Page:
Brian May Deacy Amplifier Build Project


In February 2013, I bought a KAT Deacy amp replica and Deacy amp battery simulator (DABS) in mint condition at a keen price from U.K. eBay. You can find out more about it in my musical equipment (gear) section:

Twenty years earlier, I was undertaking an electronics subsidiary module in my first year at university and, despite not appreciating the art of electronics as much as textbook authors Horowitz & Hill, I have had a passing interest in the subject ever since. Not even the most ardent Brian May enthusiast really needs a second Deacy amp replica (although playing a stereo chorus effect through two units does have a certain appeal), but I got caught up with the intrigue surrounding the special characteristics of this particular circuit board.

Red Special enthusiasts and amateur electronics specialists Mark Reynolds, Lee Speight and Manuel Angelini have built their own exquisite Deacy amp replicas with Mark eventually sourcing all the period correct component parts to make an exact clone of Brian’s original and Manuel building and selling various Deacy related products in France via his website, DoxyWorld: Their work inspired me to begin my own quest to build my own replica for a project, as I did with my Brian May Red Special replica build, to learn more about this legendary amp.

This is the first full project I have carried out with the intention of filming the process to make a series of YouTube videos, having previously dabbled in making informational videos about BHMOHM pickups and Tri-Sonic pickups for the Frequently Asked Questions (FAQ) section of this website in early 2022. I started making YouTube videos about Brian May related topics in spring 2021 to challenge myself to develop a new skill set and to augment the primarily “words and pictures” content of

In part one, I briefly discuss the origins of the Deacy amp circuit (salvaged from a vintage transistor radio that John Deacon found in a London dumpster in 1971) and what Queen tracks Brian used it to record on. I then move on to talk about the new Knight Audio Technologies (KAT) amplifier board kit and the other component parts required including suitable vintage and modern woofer and tweeter loudspeakers and the cabinet itself. I finish by introducing the only official Deacy amplifier replica which was made by Knight Audio Technologies between 2011 and 2019.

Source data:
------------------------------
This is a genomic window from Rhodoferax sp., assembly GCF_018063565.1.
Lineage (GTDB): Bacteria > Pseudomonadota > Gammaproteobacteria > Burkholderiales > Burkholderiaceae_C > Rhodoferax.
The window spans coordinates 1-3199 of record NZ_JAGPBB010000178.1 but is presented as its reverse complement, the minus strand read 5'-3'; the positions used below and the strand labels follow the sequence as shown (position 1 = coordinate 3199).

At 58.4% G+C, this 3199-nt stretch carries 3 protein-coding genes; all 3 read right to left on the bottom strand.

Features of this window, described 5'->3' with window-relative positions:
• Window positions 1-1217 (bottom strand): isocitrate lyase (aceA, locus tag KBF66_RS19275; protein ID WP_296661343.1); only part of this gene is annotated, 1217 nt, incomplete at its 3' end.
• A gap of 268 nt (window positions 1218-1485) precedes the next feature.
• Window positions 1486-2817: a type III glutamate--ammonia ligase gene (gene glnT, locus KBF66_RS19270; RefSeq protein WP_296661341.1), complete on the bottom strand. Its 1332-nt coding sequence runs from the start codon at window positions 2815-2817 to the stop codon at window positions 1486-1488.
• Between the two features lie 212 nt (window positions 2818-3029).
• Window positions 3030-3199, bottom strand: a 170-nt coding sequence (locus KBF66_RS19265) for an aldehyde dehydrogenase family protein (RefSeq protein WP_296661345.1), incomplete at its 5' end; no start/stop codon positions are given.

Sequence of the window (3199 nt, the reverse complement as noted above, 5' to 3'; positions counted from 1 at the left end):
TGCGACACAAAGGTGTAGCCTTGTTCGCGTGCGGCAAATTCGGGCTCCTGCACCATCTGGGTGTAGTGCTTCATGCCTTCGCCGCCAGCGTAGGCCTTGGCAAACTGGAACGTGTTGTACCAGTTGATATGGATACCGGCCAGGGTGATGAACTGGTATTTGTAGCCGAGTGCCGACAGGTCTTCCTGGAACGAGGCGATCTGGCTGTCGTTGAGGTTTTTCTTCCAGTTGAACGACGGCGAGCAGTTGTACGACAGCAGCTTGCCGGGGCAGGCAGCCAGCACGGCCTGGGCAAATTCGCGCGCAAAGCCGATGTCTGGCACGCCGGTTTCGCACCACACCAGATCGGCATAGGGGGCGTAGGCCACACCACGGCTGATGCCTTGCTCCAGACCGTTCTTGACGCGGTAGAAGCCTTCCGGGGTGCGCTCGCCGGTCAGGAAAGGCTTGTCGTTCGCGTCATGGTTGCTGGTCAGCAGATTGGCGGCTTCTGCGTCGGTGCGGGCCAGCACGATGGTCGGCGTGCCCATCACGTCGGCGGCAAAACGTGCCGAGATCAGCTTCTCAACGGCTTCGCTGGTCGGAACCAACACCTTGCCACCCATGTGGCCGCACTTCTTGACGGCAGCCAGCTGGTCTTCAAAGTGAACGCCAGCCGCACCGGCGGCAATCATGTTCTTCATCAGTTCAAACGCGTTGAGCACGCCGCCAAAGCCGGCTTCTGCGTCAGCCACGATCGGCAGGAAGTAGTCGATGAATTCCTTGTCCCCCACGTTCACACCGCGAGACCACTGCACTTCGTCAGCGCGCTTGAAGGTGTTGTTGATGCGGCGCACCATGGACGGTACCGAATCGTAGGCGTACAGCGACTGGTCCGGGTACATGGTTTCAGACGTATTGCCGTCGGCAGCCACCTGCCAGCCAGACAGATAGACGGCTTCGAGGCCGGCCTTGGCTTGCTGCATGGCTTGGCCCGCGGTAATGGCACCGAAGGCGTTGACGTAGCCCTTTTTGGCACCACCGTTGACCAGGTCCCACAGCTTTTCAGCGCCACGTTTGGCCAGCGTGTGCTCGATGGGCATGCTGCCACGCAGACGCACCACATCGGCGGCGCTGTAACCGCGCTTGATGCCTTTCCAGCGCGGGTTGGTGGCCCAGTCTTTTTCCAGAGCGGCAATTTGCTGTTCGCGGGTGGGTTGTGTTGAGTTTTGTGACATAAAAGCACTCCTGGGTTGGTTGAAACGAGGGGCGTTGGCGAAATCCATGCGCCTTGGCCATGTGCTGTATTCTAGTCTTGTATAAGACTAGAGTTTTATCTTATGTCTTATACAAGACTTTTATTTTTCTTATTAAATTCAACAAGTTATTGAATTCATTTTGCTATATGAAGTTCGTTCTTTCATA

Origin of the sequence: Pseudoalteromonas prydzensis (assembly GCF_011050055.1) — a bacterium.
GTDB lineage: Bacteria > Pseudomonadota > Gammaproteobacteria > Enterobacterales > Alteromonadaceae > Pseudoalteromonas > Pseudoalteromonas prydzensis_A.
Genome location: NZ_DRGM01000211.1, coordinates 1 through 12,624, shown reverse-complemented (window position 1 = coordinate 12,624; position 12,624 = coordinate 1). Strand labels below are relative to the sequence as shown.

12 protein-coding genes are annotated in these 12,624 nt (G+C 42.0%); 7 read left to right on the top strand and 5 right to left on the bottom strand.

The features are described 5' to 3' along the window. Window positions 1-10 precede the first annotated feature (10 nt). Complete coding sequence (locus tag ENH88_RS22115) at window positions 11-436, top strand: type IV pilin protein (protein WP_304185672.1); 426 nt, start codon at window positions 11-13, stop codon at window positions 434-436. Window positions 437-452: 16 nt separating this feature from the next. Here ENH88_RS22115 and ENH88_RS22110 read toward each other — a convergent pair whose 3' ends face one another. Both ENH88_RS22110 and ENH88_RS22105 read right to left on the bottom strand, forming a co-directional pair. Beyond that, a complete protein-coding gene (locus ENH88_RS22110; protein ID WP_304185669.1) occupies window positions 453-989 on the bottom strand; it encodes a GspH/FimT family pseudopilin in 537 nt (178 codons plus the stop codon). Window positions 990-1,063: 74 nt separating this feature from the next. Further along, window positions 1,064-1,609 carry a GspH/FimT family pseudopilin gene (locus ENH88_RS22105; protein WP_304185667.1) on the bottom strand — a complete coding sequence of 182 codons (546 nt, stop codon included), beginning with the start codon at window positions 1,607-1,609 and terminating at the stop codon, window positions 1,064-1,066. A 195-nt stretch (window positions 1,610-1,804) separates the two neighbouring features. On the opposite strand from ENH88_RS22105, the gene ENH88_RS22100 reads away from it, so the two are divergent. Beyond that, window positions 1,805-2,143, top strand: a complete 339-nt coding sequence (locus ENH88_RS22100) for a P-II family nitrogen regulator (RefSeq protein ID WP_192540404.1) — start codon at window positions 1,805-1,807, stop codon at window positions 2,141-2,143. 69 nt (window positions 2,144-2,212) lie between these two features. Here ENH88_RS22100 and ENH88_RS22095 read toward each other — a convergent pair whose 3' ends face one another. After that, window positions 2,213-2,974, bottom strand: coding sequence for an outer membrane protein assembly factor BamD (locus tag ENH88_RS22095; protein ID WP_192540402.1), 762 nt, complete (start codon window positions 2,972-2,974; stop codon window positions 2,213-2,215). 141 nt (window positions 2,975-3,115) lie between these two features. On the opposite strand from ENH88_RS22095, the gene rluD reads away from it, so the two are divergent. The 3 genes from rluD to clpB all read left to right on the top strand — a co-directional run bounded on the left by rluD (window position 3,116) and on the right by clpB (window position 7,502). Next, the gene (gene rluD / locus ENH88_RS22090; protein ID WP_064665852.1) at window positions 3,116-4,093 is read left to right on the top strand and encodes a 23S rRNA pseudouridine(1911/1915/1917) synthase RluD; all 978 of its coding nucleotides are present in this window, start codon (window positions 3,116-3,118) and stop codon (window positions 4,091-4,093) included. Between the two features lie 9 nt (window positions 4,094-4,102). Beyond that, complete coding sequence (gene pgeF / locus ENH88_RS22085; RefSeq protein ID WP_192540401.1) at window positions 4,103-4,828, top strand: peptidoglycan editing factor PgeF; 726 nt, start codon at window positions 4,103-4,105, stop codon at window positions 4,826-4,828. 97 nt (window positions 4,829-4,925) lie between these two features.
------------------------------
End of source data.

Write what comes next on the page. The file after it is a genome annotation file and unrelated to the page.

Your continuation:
Part 2 – Circuit Board Components and Assembly

In part two of the series of three videos, I unbox the Knight Audio Technologies (KAT) custom kit of electronic components and assemble it, discussing the characteristics of key components such as the transformers as I progress. The video duration is 21 minutes.

Part 3 – Making the Cabinet and Final Assembly

Part 3, the final video in the series covers designing and constructing a replica Deacy amplifier loudspeaker cabinet and final assembly of all the component parts. There is a link to a high resolution scan of the original ICI Vynair speaker baffle featured in the introductory video in the downloads section below. The only way of sourcing the original thermoset vinyl plastic material is to salvage it from vintage loudspeaker cabinets so the best option for DIY builders who want the same cosmetic appearance of the original is to get a textile custom screen printed. The image file size is 62 MB and measures 13,742 x 8,607 pixels.

Part 4 – Demonstration (Legendary Tones)


All KAT drawings, files and information on are currently available, or were originally available on the Knight Audio Technologies website (, shared on web forums and/or social media platforms and are mirrored here for your convenience by agreement with Nigel Knight. Please only download it for your personal study. Definitely do not upload it to any file sharing websites or post on forums without consulting Nigel first.

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